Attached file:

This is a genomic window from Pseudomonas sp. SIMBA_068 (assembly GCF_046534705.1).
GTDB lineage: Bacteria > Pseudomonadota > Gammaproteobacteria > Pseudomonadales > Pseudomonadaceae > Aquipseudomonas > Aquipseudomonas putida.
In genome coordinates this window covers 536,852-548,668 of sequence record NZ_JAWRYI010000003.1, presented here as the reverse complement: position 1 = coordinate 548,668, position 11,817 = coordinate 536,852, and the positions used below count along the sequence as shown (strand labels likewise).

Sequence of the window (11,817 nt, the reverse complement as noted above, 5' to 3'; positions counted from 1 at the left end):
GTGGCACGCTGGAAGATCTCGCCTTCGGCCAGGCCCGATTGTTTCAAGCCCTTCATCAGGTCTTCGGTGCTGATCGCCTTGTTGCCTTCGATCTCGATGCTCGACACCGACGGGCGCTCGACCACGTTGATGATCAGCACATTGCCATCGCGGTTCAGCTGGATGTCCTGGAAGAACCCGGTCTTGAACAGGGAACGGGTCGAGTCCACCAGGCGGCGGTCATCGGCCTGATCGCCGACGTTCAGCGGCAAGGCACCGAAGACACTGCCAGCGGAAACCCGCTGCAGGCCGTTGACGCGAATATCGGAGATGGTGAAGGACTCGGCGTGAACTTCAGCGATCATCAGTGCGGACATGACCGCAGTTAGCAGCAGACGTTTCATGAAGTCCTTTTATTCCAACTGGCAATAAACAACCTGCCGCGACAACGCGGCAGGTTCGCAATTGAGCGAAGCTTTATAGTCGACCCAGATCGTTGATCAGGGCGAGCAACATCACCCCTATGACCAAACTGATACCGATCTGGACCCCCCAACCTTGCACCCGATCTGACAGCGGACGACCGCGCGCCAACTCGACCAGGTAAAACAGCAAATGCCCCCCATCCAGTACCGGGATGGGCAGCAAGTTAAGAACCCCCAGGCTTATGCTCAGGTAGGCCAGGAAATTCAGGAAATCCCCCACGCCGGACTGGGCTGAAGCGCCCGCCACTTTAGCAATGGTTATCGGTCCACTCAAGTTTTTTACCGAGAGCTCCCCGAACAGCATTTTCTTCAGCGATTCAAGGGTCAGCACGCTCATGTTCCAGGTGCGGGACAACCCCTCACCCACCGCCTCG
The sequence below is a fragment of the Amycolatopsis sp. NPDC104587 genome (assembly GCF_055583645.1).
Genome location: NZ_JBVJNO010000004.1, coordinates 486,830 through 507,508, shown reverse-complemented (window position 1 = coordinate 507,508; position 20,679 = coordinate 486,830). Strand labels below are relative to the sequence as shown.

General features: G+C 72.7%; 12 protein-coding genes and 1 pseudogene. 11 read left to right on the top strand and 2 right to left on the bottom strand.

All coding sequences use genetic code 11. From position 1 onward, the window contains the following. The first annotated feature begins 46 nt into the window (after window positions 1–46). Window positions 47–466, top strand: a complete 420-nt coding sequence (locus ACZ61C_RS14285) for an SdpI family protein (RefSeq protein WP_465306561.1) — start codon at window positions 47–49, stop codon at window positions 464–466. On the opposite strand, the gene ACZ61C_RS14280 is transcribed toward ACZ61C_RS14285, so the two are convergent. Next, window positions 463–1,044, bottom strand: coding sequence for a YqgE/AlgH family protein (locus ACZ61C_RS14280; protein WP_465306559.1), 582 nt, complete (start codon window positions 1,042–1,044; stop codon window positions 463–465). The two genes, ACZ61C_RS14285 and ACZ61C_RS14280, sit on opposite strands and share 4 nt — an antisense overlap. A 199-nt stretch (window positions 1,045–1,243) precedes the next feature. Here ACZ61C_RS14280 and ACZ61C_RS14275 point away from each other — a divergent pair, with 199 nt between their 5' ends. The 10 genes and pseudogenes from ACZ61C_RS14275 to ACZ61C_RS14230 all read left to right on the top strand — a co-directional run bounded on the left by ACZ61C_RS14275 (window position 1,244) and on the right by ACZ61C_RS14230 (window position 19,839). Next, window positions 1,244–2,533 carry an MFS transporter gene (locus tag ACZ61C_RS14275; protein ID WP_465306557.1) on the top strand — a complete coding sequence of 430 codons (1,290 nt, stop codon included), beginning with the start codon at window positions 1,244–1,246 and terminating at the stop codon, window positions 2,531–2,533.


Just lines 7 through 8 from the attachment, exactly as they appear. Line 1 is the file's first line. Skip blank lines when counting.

Genome location: NZ_JBVJNO010000004.1, coordinates 486,830 through 507,508, shown reverse-complemented (window position 1 = coordinate 507,508; position 20,679 = coordinate 486,830). Strand labels below are relative to the sequence as shown.

General features: G+C 72.7%; 12 protein-coding genes and 1 pseudogene. 11 read left to right on the top strand and 2 right to left on the bottom strand.